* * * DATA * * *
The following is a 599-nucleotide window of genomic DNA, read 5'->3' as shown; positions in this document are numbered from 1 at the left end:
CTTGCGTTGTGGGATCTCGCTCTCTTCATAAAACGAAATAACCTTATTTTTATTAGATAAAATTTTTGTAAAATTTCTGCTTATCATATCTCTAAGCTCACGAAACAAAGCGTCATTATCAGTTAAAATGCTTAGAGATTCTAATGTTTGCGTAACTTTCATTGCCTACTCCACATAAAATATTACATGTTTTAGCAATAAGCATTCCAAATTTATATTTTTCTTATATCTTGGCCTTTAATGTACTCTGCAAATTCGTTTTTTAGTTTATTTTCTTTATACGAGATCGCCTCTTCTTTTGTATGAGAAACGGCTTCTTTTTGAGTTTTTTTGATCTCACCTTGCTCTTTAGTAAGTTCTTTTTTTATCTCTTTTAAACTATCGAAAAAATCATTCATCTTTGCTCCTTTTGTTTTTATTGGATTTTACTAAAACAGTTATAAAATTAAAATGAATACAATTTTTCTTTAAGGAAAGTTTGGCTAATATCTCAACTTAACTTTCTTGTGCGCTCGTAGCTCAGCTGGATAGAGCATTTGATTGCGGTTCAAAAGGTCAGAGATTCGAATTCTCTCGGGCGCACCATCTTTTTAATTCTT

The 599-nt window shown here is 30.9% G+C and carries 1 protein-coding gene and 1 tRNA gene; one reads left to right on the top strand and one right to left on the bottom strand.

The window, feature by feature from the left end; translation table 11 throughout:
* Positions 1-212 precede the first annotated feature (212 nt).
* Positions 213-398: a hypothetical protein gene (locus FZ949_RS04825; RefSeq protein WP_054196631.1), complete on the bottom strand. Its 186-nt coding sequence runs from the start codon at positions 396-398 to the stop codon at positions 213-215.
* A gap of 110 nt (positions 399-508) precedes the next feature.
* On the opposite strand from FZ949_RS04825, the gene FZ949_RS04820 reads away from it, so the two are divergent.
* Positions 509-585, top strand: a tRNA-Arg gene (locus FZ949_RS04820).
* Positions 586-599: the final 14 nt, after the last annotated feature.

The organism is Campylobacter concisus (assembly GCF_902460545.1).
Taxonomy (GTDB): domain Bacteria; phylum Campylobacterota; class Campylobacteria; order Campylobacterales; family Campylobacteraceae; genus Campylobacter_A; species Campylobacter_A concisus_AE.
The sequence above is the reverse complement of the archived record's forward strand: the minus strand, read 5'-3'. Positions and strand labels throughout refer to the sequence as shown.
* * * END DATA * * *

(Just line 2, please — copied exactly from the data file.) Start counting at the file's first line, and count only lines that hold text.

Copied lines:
CTTGCGTTGTGGGATCTCGCTCTCTTCATAAAACGAAATAACCTTATTTTTATTAGATAAAATTTTTGTAAAATTTCTGCTTATCATATCTCTAAGCTCACGAAACAAAGCGTCATTATCAGTTAAAATGCTTAGAGATTCTAATGTTTGCGTAACTTTCATTGCCTACTCCACATAAAATATTACATGTTTTAGCAATAAGCATTCCAAATTTATATTTTTCTTATATCTTGGCCTTTAATGTACTCTGCAAATTCGTTTTTTAGTTTATTTTCTTTATACGAGATCGCCTCTTCTTTTGTATGAGAAACGGCTTCTTTTTGAGTTTTTTTGATCTCACCTTGCTCTTTAGTAAGTTCTTTTTTTATCTCTTTTAAACTATCGAAAAAATCATTCATCTTTGCTCCTTTTGTTTTTATTGGATTTTACTAAAACAGTTATAAAATTAAAATGAATACAATTTTTCTTTAAGGAAAGTTTGGCTAATATCTCAACTTAACTTTCTTGTGCGCTCGTAGCTCAGCTGGATAGAGCATTTGATTGCGGTTCAAAAGGTCAGAGATTCGAATTCTCTCGGGCGCACCATCTTTTTAATTCTT